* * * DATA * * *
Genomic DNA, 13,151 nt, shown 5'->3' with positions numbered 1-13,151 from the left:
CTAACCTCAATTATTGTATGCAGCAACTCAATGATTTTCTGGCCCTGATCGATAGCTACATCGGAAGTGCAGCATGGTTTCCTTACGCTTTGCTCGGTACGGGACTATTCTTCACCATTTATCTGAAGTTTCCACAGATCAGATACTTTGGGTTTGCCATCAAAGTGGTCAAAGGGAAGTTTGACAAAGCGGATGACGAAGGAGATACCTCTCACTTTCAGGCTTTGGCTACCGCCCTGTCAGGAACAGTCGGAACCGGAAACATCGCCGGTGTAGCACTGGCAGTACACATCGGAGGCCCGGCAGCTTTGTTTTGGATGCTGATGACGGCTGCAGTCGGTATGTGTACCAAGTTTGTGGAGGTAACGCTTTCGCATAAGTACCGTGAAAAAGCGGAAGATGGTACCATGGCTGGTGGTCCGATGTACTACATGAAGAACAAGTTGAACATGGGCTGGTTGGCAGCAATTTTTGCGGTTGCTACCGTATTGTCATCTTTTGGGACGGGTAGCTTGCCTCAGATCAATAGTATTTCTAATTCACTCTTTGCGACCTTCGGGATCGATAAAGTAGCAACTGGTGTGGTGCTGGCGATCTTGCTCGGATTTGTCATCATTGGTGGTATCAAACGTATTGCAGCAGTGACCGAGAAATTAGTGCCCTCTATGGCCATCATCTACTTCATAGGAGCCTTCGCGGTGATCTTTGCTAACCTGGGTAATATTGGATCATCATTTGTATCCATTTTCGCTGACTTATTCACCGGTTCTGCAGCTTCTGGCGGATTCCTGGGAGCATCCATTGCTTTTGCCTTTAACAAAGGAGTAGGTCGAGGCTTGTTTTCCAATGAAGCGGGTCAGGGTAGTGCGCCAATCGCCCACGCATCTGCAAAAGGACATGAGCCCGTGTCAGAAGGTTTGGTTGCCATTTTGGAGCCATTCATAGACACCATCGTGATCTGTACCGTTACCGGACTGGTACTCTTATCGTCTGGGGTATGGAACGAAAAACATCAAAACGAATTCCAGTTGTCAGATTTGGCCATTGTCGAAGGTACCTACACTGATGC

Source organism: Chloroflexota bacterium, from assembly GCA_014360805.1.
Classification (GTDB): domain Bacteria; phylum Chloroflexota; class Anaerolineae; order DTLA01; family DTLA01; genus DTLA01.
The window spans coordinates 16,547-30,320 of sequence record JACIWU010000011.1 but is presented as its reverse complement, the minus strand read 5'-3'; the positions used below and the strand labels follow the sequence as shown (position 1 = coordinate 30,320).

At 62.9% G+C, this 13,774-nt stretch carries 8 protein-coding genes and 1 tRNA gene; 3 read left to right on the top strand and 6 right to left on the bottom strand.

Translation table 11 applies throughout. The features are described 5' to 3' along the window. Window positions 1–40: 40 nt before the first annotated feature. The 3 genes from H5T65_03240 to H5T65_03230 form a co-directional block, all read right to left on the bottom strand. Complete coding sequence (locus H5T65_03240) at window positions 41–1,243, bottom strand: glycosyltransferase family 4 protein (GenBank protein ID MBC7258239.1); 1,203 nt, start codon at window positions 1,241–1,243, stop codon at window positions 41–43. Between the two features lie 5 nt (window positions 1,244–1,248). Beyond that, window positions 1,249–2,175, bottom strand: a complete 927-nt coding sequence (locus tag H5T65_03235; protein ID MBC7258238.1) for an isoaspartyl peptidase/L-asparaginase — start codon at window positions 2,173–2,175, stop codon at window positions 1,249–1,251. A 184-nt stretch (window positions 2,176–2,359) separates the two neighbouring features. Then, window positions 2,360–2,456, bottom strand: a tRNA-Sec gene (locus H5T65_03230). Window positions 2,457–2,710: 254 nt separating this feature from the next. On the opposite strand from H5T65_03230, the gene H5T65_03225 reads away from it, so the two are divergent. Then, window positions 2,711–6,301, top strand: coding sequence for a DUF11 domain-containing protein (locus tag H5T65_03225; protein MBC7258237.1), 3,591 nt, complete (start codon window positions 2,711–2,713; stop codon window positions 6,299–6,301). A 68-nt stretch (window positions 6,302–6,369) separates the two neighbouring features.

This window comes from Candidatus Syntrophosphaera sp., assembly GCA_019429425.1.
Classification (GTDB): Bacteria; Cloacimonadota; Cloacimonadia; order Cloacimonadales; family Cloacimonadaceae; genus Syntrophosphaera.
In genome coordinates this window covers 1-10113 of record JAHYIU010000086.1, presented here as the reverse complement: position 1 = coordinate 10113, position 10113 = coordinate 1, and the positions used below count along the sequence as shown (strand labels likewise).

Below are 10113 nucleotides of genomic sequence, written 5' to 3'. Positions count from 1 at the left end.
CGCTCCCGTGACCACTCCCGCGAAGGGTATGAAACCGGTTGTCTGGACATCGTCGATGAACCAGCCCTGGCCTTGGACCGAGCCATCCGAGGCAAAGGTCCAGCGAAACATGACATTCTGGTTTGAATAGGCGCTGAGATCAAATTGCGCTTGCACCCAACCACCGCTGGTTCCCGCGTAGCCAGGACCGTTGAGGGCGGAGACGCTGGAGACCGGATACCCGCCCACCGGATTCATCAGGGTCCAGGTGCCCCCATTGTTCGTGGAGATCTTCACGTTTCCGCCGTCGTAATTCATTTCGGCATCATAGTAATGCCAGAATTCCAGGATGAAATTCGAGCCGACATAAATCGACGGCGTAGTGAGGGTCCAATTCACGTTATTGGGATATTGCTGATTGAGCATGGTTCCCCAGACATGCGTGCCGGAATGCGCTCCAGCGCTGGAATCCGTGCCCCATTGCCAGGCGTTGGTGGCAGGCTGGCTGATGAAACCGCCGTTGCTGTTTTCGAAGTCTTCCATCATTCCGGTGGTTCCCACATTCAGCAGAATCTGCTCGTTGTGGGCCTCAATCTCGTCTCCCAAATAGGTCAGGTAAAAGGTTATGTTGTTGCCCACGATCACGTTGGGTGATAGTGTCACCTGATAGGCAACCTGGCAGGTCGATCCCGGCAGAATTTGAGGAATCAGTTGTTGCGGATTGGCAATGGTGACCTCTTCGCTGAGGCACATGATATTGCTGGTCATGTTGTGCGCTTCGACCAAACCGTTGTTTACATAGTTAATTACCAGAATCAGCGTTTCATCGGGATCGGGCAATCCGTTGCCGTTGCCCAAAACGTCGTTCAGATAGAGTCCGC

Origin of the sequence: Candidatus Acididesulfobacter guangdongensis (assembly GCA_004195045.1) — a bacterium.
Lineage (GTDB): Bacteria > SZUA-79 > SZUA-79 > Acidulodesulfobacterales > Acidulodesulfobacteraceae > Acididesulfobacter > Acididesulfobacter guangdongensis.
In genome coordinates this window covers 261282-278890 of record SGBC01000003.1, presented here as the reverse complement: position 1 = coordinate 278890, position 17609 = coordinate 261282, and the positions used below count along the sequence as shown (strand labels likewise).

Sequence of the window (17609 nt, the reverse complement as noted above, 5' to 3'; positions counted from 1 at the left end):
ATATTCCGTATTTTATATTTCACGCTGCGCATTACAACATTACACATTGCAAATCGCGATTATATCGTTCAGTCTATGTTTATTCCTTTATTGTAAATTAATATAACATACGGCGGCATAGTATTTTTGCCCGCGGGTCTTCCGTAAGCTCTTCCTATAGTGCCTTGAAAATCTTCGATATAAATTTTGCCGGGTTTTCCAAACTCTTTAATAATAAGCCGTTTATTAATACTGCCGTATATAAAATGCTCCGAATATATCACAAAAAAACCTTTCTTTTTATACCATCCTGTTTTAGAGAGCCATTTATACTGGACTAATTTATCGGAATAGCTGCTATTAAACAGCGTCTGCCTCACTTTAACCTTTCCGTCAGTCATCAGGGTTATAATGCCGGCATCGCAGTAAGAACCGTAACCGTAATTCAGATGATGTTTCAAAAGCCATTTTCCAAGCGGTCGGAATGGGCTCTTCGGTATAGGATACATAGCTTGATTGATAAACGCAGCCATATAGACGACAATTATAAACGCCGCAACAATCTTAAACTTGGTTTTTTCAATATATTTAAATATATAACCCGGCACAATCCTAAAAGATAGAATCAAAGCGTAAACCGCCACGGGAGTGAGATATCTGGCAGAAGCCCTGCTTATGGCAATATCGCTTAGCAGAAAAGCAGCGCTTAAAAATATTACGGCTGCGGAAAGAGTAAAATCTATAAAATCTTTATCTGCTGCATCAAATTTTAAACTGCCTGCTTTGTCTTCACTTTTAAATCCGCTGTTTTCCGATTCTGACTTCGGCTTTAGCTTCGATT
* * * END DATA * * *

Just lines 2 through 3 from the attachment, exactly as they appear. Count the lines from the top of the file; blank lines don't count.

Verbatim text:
CTAACCTCAATTATTGTATGCAGCAACTCAATGATTTTCTGGCCCTGATCGATAGCTACATCGGAAGTGCAGCATGGTTTCCTTACGCTTTGCTCGGTACGGGACTATTCTTCACCATTTATCTGAAGTTTCCACAGATCAGATACTTTGGGTTTGCCATCAAAGTGGTCAAAGGGAAGTTTGACAAAGCGGATGACGAAGGAGATACCTCTCACTTTCAGGCTTTGGCTACCGCCCTGTCAGGAACAGTCGGAACCGGAAACATCGCCGGTGTAGCACTGGCAGTACACATCGGAGGCCCGGCAGCTTTGTTTTGGATGCTGATGACGGCTGCAGTCGGTATGTGTACCAAGTTTGTGGAGGTAACGCTTTCGCATAAGTACCGTGAAAAAGCGGAAGATGGTACCATGGCTGGTGGTCCGATGTACTACATGAAGAACAAGTTGAACATGGGCTGGTTGGCAGCAATTTTTGCGGTTGCTACCGTATTGTCATCTTTTGGGACGGGTAGCTTGCCTCAGATCAATAGTATTTCTAATTCACTCTTTGCGACCTTCGGGATCGATAAAGTAGCAACTGGTGTGGTGCTGGCGATCTTGCTCGGATTTGTCATCATTGGTGGTATCAAACGTATTGCAGCAGTGACCGAGAAATTAGTGCCCTCTATGGCCATCATCTACTTCATAGGAGCCTTCGCGGTGATCTTTGCTAACCTGGGTAATATTGGATCATCATTTGTATCCATTTTCGCTGACTTATTCACCGGTTCTGCAGCTTCTGGCGGATTCCTGGGAGCATCCATTGCTTTTGCCTTTAACAAAGGAGTAGGTCGAGGCTTGTTTTCCAATGAAGCGGGTCAGGGTAGTGCGCCAATCGCCCACGCATCTGCAAAAGGACATGAGCCCGTGTCAGAAGGTTTGGTTGCCATTTTGGAGCCATTCATAGACACCATCGTGATCTGTACCGTTACCGGACTGGTACTCTTATCGTCTGGGGTATGGAACGAAAAACATCAAAACGAATTCCAGTTGTCAGATTTGGCCATTGTCGAAGGTACCTACACTGATGC

Source organism: Chloroflexota bacterium, from assembly GCA_014360805.1.